Rudolf de Crignis was a maker of tools….De Crignis’s tools—his paintings and drawings—function by offering a visual experience of subtle difference and nearly imperceptible change. The deeper we look into them, the more we understand what they were meant to be; the longer we look at them, the less we understand what they actually are. They reflect attention straight back into the viewer’s own eye and mind. What we learn from them is as much how we see as what we see. Perhaps if we look long enough, we might even see who we are. ~Lawrence Rinder, Director and Chief Curator, BAMPFA.
Betty Cuningham Gallery is pleased to open Light, an exhibition of canvas paintings and works on paper by the late Rudolf de Crignis. This is the artist’s second exhibition at the Gallery, located at 15 Rivington Street, New York. An opening celebration will be held on Saturday, October 19th – please join us for a toast to the artist from 4 – 6 PM.
The exhibition focuses on work completed after de Crignis had established residency in New York. By this time, he had abandoned his long-standing interest in the organic or figurative qualities of his subjects in favor of a reduced, geometric style. His works became more meditative. The color became denser and darker in tone; de Crignis turned to oil paint over tempera for its translucent qualities. De Crignis considered all works, whether on paper, panel or canvas, ‘paintings.’
Included are two large paintings from the early-1990s "black" series, each measuring 72 x 60 inches. In addition, there are two smaller canvases, one gray and the other blue, which date from 2004, and both measure 30 x 30 inches. The largest work on view is a 15-panel red painting from the mid-1990s. It is important to note that whether ‘black,’ ‘gray,’ ‘blue’ or ‘red,’ these are only a preliminary means to identify each work.
To create the works in this exhibition, de Crignis first coated his canvases with layers of gesso, and then using thin veils of oil paint in multiple layers and colors, he painted across the surface with a wide brush. In a 2002 interview, the artist said, the layering technique functioned “to build up a certain space for the space and the light” ensuring “that everything in the painting is visible…The whole journey of the painting is open.” The twelve paper works provide a more intimate view but follow the same journey, with lines drawn or incised, ruled or free hand, effaced or not, sometimes with watercolor or tempera.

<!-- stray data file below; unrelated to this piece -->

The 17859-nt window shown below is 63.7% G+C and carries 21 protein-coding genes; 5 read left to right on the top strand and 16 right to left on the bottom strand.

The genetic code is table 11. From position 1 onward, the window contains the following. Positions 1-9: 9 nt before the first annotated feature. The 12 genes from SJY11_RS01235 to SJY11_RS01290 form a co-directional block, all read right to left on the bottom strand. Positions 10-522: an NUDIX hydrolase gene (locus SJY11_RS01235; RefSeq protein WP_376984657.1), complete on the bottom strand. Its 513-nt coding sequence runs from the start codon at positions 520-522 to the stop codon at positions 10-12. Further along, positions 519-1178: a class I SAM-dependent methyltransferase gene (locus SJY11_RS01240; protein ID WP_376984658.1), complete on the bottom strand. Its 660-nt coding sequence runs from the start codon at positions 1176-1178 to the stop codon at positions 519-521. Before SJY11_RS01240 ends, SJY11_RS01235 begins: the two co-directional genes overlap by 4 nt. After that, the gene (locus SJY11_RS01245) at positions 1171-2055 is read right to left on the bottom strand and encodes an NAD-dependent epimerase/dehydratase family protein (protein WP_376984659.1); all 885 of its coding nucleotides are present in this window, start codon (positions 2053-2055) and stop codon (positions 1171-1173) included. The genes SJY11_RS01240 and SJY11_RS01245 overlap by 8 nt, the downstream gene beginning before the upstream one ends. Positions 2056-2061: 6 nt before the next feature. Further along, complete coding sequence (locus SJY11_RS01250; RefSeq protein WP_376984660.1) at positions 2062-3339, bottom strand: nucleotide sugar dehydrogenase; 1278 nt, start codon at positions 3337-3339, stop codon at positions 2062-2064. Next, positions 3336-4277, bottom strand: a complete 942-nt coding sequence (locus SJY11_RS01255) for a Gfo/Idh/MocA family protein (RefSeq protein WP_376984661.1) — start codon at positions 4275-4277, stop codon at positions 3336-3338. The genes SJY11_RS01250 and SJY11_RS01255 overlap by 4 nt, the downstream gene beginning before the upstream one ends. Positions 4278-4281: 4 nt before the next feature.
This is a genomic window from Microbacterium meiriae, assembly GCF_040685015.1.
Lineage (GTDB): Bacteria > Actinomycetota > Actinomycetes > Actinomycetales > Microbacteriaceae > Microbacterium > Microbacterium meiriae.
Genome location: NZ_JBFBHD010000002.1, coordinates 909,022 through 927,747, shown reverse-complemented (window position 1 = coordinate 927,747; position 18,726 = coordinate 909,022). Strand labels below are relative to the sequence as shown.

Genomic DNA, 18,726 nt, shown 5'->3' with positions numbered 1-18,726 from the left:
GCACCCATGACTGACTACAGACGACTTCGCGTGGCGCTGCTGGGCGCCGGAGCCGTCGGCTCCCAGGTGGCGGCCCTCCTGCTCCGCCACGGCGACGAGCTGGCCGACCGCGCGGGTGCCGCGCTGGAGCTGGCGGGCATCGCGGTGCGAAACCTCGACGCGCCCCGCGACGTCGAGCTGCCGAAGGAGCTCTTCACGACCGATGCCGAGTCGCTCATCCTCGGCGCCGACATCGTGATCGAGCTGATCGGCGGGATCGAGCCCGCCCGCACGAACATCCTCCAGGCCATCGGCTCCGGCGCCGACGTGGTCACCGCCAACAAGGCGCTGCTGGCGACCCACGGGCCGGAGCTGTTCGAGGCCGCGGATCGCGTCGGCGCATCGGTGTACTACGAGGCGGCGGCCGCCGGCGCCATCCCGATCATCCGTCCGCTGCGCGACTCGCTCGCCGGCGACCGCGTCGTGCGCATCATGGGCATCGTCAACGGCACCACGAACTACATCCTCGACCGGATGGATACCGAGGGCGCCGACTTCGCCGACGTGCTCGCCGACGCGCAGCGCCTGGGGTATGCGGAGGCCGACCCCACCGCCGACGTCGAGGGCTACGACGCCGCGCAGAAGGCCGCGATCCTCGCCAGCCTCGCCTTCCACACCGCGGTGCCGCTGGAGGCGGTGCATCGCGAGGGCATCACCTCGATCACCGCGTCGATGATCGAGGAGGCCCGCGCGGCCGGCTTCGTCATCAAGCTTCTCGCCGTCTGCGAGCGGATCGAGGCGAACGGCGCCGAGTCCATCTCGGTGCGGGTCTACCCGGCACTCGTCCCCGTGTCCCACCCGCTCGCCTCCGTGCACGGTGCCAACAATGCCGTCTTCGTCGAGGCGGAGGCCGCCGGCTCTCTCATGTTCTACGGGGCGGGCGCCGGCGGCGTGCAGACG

De Crignis (born Winterthur, Switzerland, 1948; died New York, 2006) studied at the Form and Color School for Design, Zürich. In 1976, he exhibited in the Swiss Pavilion at the Venice Biennale. His work has been the focus of numerous solo museum exhibitions, including Kunsthalle Winterthur, 1995; Artothek, Cologne, 2001; Kunstmuseum Bonn, 2003; Swiss National Library, Bern, 2006; Haus Konstruktiv, Zürich, 2009; and Berkeley Art Museum, 2013. His works are in numerous public collections, including: Albright-Knox Art Gallery, Buffalo, NY; The Phillips Collection, Washington, DC; Harvard University Art Museums, Boston, MA; Yale University Art Gallery, New Haven, CT; Berkeley Art Museum, CA; Indianapolis Museum of Art, IN; Aargauer Kunsthaus, Aarau, Switzerland; Kunsthaus Zürich, Switzerland; Lenbachhaus, Munich, Germany; Kunstmuseum Bonn, Germany; Kolumba, Cologne, Germany; and PEAC Museum, Freiburg, Germany.